To see what happens with quantum systems, let us consider a very weak beam of electrons coming in to the slit system separately and independently, one after another. Each electron follows a well defined path, going through one slit or the other. Indeed, according to Newtonian ideas, after such an electron has passed through one of the slits, it should move through the empty space in front of it in a straight line at constant velocity. But quantum theoretically, this is not so. To see what happens here, let us consider the quantum potential, shown in Fig. 2., which results from the interference of the waves shown in Fig. 1.
FIG. 2. The quantum potential for the two slit interference experiment.
The quantum potential is present in front of the slits. It consists of a series of plateaus' separated by deep 'valleys'. When an electron crosses one of these 'valleys', it is sharply accelerated. So the electrons are deflected even in the empty space in front of the slits by the quantum potential, and this deflection may still be large even far from the slits.
Now, in a typical experiment of this kind, the source of electrons is a hot filament, behind the slits, out of which they may be thought of as 'boiling' with a random statistical variation of initial positions (i.e. appearing here and there by chance). Each electron follows a particular path, going through one slit or the other, as it arrives at the detecting screen as an individual, particle, producing, for example, an individual spot in a photographic plate located at the screen. In its movement the electron is affected by the quantum potential, which, as we recall, is determined by the wave that in general precedes the particle. However, if we follow the whole set of trajectories, which represents an initially random distribution of particles, then, as shown in Fig. 3, these are 'bunched' systematically into a fringe-like pattern (which will become apparent after many electrons have arrived at the screen in front of the slits).
FIG. 3. Particle trajectories for the two slit interference expedient.
In this way, we explain how the electron can be a particle, and yet manifest characteristics wave-like properties statistically. It is essential for this explanation, however, that the quantum potential depends only on the form of the wave, so that it can be strong even when the wave intensity is weak. Or to put it differently, what is basically new here is the feature that we have called non-locality, i.e. the ability for distant parts of the environment (such as the slit system) to affect the motion of the particle in a significant way (in this case through its effect on the quantum field).
I would like to suggest that we can obtain a further understanding of this feature by proposing a new notion of active information that plays a key role in this context. The word in-form is here taken in its literal meaning, i.e. to put form into (rather than in it's technical meaning in information theory as negentropy). One may think of the electron as moving under its own energy. The quantum potential then acts to put form into its motion, and this form is related to the form of the wave from which the quantum potential is derived.
There are many analogies to the notion of active information in our general experience. Thus, consider a ship on automatic pilot guided by radar waves. The ship is not pushed and pulled mechanically by these waves. Rather, the form of the waves is picked up, and with the aid of the whole system, this gives a corresponding shape and form to the movement of the ship under its own power. Similarly, the form of radio waves as broadcast from a station can carry the form of music or speech. The energy of the sound that we hear comes from the relatively unformed energy in the power plug, but its form comes from the activity of the form of the radio wave; a similar process occurs with a computer which is guiding machinery. The 'information' is in the program, but its activity gives shape and form to the movement of the machinery. Likewise, in a living cell, current theories say that the form of the DNA molecule acts to give shape and form to the synthesis of proteins (by being transferred to molecules of RNA).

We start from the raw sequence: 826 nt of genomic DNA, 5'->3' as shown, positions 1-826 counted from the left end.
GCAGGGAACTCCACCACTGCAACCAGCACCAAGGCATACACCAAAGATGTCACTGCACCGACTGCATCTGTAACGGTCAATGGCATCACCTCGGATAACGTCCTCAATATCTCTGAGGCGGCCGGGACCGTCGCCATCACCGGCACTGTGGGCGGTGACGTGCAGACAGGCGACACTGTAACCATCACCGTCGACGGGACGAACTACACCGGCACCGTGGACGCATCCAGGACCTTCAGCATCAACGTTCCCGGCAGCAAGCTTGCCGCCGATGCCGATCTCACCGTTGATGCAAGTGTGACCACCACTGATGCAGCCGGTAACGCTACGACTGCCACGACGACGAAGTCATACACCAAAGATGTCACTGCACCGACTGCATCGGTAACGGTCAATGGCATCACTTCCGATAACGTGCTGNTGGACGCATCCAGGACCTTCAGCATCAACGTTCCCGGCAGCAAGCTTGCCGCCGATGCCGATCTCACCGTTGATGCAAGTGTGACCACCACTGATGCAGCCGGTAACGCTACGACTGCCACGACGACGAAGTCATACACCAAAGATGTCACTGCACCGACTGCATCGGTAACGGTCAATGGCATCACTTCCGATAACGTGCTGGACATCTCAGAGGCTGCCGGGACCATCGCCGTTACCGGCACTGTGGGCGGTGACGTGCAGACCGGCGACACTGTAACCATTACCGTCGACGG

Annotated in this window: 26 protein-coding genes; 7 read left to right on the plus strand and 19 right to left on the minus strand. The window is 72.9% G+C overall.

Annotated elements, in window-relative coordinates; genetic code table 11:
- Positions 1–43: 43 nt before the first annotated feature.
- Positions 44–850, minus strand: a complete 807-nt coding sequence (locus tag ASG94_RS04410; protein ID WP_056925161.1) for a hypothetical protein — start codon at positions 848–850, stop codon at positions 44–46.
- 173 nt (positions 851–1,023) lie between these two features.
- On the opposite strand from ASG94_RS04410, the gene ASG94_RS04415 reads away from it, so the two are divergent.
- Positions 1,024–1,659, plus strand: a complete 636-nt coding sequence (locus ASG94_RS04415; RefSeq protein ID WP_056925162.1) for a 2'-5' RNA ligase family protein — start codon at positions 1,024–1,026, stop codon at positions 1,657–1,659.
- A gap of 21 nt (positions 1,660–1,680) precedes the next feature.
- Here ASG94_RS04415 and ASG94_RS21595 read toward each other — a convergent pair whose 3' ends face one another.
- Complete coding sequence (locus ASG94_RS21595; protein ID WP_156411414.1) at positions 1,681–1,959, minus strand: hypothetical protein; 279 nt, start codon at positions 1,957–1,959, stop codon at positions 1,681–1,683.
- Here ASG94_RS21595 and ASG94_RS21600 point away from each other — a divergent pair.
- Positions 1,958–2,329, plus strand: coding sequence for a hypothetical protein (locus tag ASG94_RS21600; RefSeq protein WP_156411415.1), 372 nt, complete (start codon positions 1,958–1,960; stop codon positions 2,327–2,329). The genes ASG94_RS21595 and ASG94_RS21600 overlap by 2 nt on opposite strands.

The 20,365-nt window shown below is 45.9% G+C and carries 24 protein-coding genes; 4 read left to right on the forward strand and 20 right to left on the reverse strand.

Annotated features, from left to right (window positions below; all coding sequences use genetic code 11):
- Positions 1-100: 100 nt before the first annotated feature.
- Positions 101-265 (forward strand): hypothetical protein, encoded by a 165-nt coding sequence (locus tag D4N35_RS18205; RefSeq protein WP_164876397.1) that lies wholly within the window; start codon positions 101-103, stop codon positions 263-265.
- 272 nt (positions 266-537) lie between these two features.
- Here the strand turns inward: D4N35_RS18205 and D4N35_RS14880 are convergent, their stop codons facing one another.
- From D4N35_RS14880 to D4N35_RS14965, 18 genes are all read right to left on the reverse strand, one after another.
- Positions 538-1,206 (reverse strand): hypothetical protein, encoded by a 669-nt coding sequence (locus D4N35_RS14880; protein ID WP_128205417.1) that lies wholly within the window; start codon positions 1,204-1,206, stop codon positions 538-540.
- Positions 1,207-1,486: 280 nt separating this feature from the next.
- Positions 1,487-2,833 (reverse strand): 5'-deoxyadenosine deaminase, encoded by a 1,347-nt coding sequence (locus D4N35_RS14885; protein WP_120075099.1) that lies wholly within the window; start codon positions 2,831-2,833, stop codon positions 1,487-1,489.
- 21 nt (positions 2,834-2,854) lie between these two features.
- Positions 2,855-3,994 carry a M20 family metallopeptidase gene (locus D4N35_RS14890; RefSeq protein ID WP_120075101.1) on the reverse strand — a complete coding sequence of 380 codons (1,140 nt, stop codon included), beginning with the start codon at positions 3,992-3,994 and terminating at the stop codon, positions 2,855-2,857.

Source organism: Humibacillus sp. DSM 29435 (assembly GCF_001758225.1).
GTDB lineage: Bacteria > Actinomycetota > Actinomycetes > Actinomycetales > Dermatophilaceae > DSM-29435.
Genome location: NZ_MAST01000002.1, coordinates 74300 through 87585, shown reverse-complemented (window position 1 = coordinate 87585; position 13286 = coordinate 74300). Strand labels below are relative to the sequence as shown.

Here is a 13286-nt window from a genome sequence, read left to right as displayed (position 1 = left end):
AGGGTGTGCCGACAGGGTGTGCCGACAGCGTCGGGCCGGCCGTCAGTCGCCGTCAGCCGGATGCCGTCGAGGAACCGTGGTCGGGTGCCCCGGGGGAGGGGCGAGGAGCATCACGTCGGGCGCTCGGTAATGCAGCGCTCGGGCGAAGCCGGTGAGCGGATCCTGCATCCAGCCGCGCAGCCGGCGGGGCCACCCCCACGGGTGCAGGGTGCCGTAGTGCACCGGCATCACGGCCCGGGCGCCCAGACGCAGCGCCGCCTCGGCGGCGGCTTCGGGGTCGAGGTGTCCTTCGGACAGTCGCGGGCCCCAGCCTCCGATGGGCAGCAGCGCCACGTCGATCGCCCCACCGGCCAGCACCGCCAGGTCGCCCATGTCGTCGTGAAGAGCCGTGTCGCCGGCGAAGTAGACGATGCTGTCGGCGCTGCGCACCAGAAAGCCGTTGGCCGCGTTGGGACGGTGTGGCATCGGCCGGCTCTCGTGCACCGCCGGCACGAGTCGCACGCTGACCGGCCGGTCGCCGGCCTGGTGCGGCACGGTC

Our proposal is then to extend this notion of active information to matter at the quantum level. The information in the quantum level is potentially active everywhere, but actually active only where the particle is (as, for example, the radio wave is active where the receiver is). Such a notion suggests, however, that the electron may be much more complex than we thought (having a structure of a complexity that is perhaps comparable, for example, to that of a simple guidance mechanism such as an automatic pilot). This suggestion goes against the whole tradition of physics over the past few centuries which is committed to the assumption that as we analyze matter into smaller and smaller parts, their behaviour grows simpler and simpler. Yet, assumptions of this kind need not always be correct. Thus, for example, large crowds of human beings can often exhibit a much simpler behaviour than that of the individuals who make it up.
Does our knowledge of physics allow room for a structure of the kind suggested above? Actually, the smallest distances that have thus far been probed in physics are of the order of 10-16 cm. On the other hand, the shortest distance that could have meaning in present-day physics is of the order of 10-33 cm, the so-called Planck length, at which it is generally agreed that current concepts of space, time and matter would probably have to change radically. Between 10-16 and 10-33, there is a factor of 1017, which is about the same as that between 10-16 and ordinary macroscopic distances (of the order of 10 cm). Between 10 cm and 10-16 cm lies a tremendous possibility for structure. Why should there not be a similar possibility between 10-16 cm and 10-33 cm, and perhaps beyond even this? (It is interesting in this connection to note that even the current string theories of physics lead to the possibility of very complex structures at distances as short as 10-33 cm.)